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The Rhodesian Ridgeback Parenting Model

Do I have any idea how to raise a child? No. But do I dedicate myself to reading parenting books and trying to learn? Also no. Thus far my fall back plan has been taking care of Lincoln by taking care of the dogs. It may lead him to a predilection for eating out of a dog bowl, but nonetheless I’m pretty happy with the results!

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Borrowing Courage From Our Dogs

Our fears are our own. No one can take them from us, so we must find a way to face them. Thankfully, our dogs are willing to lend us their courage when we find our own lacking. I’m grateful Lincoln already finds inspiration in Penny and Zero.

The Things Worth Leaving Behind

marking our territory, rhodesian ridgeback, eko

It used to be easy to pack my car. When it was just Eko and me, even when we lived on the road for a year, the trunk was never full and the cabin was always spacious. I could afford to be thoughtless about the bags I carried because I was never forced to leave anything behind.

A marriage, a child, and two dogs later – the question is no longer can we fit everything, but can we even fit everyone? With each subsequent road trip, solving the puzzle of how to squeeze the sum of my life into a single vehicle grows ever more challenging.

Looking back on our summer of travel there was a simple answer. Leave Penny and Zero behind. Place them in the safe hands of family or trusted boarder and go on the journey without them. Vacations would be so much easier and less time-consuming. All it would cost is a week away from the dogs.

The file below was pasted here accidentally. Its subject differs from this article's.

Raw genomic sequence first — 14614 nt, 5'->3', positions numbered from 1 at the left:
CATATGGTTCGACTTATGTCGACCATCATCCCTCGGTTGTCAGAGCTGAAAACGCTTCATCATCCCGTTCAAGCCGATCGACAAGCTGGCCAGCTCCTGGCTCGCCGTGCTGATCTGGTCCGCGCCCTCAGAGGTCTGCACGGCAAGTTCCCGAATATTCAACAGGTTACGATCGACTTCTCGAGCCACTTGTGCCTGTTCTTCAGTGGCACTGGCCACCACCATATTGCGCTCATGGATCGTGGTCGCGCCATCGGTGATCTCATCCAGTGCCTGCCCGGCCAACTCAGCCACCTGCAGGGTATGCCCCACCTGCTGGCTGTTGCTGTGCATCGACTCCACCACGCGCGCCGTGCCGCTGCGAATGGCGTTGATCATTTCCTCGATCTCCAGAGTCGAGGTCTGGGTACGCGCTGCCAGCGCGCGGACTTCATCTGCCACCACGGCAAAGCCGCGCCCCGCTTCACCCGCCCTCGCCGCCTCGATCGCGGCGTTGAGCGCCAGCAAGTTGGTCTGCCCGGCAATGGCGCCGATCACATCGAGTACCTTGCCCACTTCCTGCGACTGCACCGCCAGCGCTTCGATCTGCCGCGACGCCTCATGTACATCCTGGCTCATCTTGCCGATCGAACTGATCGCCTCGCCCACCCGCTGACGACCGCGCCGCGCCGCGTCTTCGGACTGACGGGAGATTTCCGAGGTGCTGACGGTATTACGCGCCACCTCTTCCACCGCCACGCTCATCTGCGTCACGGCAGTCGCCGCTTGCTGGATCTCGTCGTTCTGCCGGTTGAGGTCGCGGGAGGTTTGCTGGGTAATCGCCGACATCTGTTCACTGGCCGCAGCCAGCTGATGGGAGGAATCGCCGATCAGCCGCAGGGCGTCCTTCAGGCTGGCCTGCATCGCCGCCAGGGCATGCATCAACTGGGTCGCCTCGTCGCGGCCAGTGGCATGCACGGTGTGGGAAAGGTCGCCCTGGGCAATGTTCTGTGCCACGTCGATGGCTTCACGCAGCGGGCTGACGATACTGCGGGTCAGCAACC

And is bringing the dogs really worth leaving most of my own bags? Is it worth the discomfort of a fifteen hour drive each way? Is it worth limiting where we can go and where we’re welcome to stay?

Despite the increasing complexities of life, the answer to each question remains an unequivocal “Yes.”

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[VIDEO] A Boy Raised by Rhodesian Ridgebacks

There’s no one right way to raise a dog or a kid. But I’ve found the best way for me to raise a dog and a kid is together. It’s not always easy, but the worthwhile things rarely are.

We’re off this weekend for the first of two family road trips. Hope everyone enjoys the Fourth, we’ll catch up with you when we get back.

A Fire Tended By Dogs

One year ago I held Lincoln in my arms for the first time. An ember cast forward from the bonfire of life into the tinderbox of my arms.

He was such a precarious light. His flickering breath barely perceptible against my chest. Just past the corners of my vision I felt the encroaching fear some menace in the infinite darkness of things I could not see would  extinguish this spark.

The temptation was to turn towards the darkness. To claw at it. Build a wall against it. Stand between it and my tiny light. But thankfully my dogs have taught me such attempts are futile.

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Lessons From a Hellhound to a Father

Mr. Eko, my first dog, was affable, adventurous and even tempered. I felt quite proud (some might say smug) of the well-mannered pup I raised and trained. I’d look at Eko and marvel at how my puppy grew into the dog I decided he would be.

Because I once believed my dogs were only shaped by my decisions. I was certain their personalities were simply the sum of my choices. Then I met Penny.

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